Extreme E: The electric off-road racing series & 2021 racing calendar

Extreme E is an upcoming race series that takes drivers through harsh terrains in all-electric off-roaders. Inspired by the Dakar Rally, the most well-known cross-country rallying event in the world and Formula E, an all-electric twist on Formula 1; Extreme E is set to be one of the most exciting new motorsports of the decade.

In an attempt to raise awareness of the ill-effects of global warming, Alejandro Agag, the founder and CEO of Extreme E, will take the racing series to remote locations across the globe where areas have been hit the hardest by climate change.

Here’s your TotallyEV guide to Extreme E.

Read next: Lewis Hamilton joins Extreme E: Team X44 to compete in Season 1

Extreme E: Odyssey 21 SUV

As an all-electric off-road racing series, Extreme E couldn’t use the streamlined Spark SRT05e Gen2 vehicle that’s supplied in Formula E. Instead, Spark Racing Technology, the manufacturer of the latter vehicle designed the Odyssey 21 – an all-electric, all-terrain SUV.

The vehicle operates on a four-wheel-drive (4WD) system, where its mid-mounted motor dispatches 400 kW (550 hp) of power. As a result, the 1650-kilogram, 2.3m-wide SUV can reach 0-62 mph in 4.5 seconds at gradients of up to 130%. That’s an electrifying pace.

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As is the case with Formula E, each vehicle will comprise of a common package of standardised parts. The powertrain will be manufactured by Spark Racing Technology and the battery pack by Williams Advanced Engineering, who also will be supplying the battery for the upcoming Gen3 Formula E car.

The chassis itself is a Niobium-reinforced steel alloy tubular frame, where a crash structure and roll cage protect the driver from severe accidents. Continental will be the suppliers of tyres for the entirety of the race series.

Extreme E Odyssey 21 SUV

Read next: Extreme E to use off-grid hydrogen-powered EV chargers from AFC Energy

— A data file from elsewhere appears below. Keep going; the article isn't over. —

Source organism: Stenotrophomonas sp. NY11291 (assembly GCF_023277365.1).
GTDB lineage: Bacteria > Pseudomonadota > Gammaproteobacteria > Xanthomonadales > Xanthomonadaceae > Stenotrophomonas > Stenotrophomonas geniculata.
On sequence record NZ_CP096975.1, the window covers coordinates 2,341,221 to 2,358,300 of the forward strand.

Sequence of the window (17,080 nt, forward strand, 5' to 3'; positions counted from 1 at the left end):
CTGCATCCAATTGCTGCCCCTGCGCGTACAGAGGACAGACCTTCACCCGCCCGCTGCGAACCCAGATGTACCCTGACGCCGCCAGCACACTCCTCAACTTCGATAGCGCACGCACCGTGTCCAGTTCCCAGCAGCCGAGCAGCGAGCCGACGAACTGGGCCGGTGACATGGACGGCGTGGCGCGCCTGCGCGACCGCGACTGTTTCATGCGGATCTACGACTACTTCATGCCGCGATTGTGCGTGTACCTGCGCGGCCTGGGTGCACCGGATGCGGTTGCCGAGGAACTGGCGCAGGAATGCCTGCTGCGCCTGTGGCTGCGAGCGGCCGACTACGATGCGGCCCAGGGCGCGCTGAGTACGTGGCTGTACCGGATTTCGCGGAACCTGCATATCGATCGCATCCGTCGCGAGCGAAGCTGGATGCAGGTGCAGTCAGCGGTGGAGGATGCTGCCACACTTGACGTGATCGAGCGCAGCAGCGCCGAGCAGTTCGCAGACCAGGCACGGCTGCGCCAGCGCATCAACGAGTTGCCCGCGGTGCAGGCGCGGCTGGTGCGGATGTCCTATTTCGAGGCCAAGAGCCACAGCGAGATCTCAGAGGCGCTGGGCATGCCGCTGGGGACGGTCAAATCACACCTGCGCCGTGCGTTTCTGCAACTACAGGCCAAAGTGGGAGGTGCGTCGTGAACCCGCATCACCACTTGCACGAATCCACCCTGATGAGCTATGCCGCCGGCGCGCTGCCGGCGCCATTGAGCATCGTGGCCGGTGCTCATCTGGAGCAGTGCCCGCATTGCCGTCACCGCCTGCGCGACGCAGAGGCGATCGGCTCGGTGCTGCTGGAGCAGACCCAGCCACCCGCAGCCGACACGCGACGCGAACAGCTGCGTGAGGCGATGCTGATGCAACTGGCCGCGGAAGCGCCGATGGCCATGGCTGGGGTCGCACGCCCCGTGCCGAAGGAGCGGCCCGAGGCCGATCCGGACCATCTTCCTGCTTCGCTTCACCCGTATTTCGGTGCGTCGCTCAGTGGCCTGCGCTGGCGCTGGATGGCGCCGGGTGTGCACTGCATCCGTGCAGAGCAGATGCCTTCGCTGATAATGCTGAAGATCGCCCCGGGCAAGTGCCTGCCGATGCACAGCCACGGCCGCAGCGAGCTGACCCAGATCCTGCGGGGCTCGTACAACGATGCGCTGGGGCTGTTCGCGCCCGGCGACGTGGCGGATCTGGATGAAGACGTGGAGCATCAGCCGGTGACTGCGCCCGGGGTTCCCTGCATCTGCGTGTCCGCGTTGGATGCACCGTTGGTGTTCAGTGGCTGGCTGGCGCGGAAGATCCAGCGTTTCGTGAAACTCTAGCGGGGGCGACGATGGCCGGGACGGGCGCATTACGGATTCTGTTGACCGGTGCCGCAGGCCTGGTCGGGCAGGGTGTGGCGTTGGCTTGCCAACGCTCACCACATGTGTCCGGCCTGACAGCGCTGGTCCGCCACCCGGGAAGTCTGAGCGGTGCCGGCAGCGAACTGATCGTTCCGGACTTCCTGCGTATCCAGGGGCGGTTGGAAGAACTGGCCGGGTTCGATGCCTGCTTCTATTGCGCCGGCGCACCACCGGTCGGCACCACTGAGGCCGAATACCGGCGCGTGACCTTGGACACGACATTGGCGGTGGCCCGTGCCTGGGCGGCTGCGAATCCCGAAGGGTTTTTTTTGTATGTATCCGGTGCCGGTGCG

Extreme E: Race calendar

The inaugural season is set to take place in early 2021; there are five locations in the series, each outlining the impact of climate change:

Read next: Extreme E’s ship St. Helena gets a fresh new look

Extreme E: Climate change

The role of Extreme E is more than just providing a refreshing new motorsport to the scene; it’ll be used to highlight the effects of climate change. Here, ecological experts will be consulted to minimise the impact of the races on the environment. To help, Extreme E has elected a scientific committee, which comprises of the following individuals:

  • Head of Scientific Committee/Arctic Scientist: Professor Peter Wadhams (The University of Cambridge)
  • Ocean Scientist: Dr. Lucy Woodall (The University of Oxford/Nekton Foundation)
  • Amazon Scientist: Dr. Francisco Oliveira PhD (The University of Cambridge)
  • Desertification and Droughts Scientist: Professor Richard Washington (The University of Oxford/The University of Cape Town)

To take things to another level, the race paddock, which is often flown around the world in other motorsports, will be on a ship – more specifically the RMS St. Helena.

Here, teams and their engineers, vehicles and drivers will all be under one ‘roof’. Communication from the race paddock to the drivers will take place over-the-air; drivers will have a virtual track via a Head’s Up Display (HUD) and will be able to communicate over-the-air with their team back at base, on RMS St. Helena.

Extreme E racing

Read next: Can we use sport as a platform for climate change?

Extreme E: Race format

Extreme E’s races, which will be known as X Prix, will involve two laps over a distance of around 10 miles (16 km). Four teams, with two drivers – one male, one female – will complete a lap apiece each day over a two-day event.

Extreme E qualifying